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But it is also true to say of the man of good character that he performs many actions for the sake of his friends and his country, and if necessary even dies for them. For he will sacrifice both money and honours and in general the goods that people struggle to obtain, in his pursuit of what is <morally> fine. For he would rather have intense pleasure for a short time than quiet pleasure for a long time; rather live finely for one year than indifferently for many; and rather do one great and glorious deed than many petty ones. This result is presumably achieved by those who give their lives for others; so their choice is a glorious prize. Also the good man is ready to lose money on condition that his friends shall get more; for the friend gets money, but he himself gains fineness <of character>, so he assigns himself the greater good. He behaves in the same way too with regard to political honours and positions; all these he will freely give up to his friend, because that is a fine and praiseworthy thing for him to do. So it is natural that he is regarded as a man of good character, since he chooses what is fine in preference to anything else. He may even give up to his friend opportunities for doing fine actions, and it may be a finer thing for him to become the cause of his friend’s doing them than to have done them himself. Thus we see that in the whole field of praiseworthy conduct the good man assigns himself the larger share of what is fine. It is right, then (as we said before62), to be self-loving in this sense; but not in the sense in which most people are self-loving.ix.Are friends necessary for happiness?There is a disputable point also with regard to the happy man: whether he will need friends or not. For it is maintained that the supremely happy, who are self-sufficient, have no need of friends, because they have their good things; therefore 621169a11–15.BOOK IX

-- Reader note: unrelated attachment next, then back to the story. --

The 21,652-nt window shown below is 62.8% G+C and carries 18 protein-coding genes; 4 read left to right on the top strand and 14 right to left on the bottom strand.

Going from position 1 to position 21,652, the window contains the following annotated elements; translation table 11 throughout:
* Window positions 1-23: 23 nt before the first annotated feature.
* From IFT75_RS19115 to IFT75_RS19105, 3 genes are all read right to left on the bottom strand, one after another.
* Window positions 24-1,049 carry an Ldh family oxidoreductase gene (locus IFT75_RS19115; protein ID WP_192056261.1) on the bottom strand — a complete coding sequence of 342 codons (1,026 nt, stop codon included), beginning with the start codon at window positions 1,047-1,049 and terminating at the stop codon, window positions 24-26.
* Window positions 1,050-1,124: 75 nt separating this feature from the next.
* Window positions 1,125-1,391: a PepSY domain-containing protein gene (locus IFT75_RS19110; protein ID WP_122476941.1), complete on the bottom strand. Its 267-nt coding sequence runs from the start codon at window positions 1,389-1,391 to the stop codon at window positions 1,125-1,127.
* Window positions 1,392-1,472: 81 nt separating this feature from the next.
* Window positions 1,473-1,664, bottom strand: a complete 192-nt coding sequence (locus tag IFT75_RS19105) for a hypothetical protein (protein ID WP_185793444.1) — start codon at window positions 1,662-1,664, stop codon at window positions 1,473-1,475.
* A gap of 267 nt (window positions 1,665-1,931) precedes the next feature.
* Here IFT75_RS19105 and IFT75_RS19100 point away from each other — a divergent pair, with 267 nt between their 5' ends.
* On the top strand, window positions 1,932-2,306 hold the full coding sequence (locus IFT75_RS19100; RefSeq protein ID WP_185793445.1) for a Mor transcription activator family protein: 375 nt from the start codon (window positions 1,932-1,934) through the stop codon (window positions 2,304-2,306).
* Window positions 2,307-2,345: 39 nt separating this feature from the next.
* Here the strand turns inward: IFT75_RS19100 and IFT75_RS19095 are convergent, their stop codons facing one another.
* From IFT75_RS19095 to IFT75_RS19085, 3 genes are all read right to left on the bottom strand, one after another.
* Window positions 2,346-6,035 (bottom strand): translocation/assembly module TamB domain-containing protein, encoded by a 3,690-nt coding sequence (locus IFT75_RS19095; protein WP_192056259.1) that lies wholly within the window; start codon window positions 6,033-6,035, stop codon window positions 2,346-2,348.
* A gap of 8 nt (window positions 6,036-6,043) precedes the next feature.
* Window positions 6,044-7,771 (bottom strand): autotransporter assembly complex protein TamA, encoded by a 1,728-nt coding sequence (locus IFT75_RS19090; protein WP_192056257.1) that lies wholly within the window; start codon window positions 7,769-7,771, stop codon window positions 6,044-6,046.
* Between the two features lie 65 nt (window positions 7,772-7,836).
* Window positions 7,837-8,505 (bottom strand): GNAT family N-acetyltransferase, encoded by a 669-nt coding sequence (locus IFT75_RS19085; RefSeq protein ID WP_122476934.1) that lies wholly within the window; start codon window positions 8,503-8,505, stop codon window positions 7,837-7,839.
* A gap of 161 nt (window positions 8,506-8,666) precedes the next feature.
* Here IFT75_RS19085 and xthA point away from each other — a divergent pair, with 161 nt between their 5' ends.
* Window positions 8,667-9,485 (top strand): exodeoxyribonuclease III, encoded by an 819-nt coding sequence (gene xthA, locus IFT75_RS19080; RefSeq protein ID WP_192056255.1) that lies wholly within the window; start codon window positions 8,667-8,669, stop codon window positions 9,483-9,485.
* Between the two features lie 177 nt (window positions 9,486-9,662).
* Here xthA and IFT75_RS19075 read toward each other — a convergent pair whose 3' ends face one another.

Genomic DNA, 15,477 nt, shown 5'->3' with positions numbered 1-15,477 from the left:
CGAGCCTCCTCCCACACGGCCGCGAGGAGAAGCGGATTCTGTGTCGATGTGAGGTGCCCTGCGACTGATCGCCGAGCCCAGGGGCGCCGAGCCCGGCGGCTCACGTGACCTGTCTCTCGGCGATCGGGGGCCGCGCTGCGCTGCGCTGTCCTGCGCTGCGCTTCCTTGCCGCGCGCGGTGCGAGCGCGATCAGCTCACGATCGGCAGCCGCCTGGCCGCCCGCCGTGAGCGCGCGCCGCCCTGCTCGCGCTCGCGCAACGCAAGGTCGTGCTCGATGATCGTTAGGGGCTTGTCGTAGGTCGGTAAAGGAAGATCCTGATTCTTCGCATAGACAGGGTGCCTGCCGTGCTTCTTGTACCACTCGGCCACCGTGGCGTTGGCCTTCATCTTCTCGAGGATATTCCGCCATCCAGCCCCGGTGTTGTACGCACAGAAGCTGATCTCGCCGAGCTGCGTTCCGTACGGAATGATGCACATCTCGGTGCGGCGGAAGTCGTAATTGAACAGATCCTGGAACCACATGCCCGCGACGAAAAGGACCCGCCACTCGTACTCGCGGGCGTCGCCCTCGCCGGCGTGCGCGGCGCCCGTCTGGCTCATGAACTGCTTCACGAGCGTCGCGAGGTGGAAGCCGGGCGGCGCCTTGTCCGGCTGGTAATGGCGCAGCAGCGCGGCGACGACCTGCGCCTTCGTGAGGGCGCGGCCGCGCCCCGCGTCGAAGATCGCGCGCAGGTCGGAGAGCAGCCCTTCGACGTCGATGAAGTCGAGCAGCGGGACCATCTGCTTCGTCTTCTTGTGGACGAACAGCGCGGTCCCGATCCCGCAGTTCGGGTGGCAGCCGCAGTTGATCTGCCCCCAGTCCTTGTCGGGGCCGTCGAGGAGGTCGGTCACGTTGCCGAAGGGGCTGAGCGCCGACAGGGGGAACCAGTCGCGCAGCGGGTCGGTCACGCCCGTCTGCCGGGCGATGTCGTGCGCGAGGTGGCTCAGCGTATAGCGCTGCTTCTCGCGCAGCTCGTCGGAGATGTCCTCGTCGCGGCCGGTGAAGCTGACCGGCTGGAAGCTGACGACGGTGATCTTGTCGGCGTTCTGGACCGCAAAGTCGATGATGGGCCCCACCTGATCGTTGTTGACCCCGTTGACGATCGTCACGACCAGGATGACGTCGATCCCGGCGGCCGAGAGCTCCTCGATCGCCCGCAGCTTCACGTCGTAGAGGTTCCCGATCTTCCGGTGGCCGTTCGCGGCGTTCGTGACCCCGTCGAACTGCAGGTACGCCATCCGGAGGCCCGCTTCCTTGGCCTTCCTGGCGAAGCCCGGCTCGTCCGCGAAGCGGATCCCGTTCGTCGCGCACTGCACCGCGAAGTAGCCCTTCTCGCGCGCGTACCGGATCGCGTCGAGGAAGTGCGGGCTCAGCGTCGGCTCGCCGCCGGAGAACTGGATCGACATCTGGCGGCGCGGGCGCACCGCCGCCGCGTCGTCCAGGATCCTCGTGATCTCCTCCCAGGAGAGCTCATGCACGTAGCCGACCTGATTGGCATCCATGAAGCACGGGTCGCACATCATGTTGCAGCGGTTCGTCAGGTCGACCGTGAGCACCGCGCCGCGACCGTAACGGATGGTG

172與人文對話In Dialogue with Humanity1015202530being self-sufficient they need nothing further; but a friend, who is “another self”, supplies what a man cannot provide by his own efforts. Hence the line “When Fortune smiles on us, what need of friends?”63Yet it seems paradoxical that, while attributing all good things to the happy man, we should not assign him friends, who are considered to be the greatest of external goods. Besides, if it is more characteristic of a friend to confer than to receive a benefit, and doing good to others is characteristic of virtue and the good man, and it is better to do a kindness to a friend than to a stranger, the good man will need friends to receive his benefits. Hence arises a further question: Does one need friends more in prosperity or in adversity? because the unfortunate need people to be kind to them, and the fortunate need people to be kind to.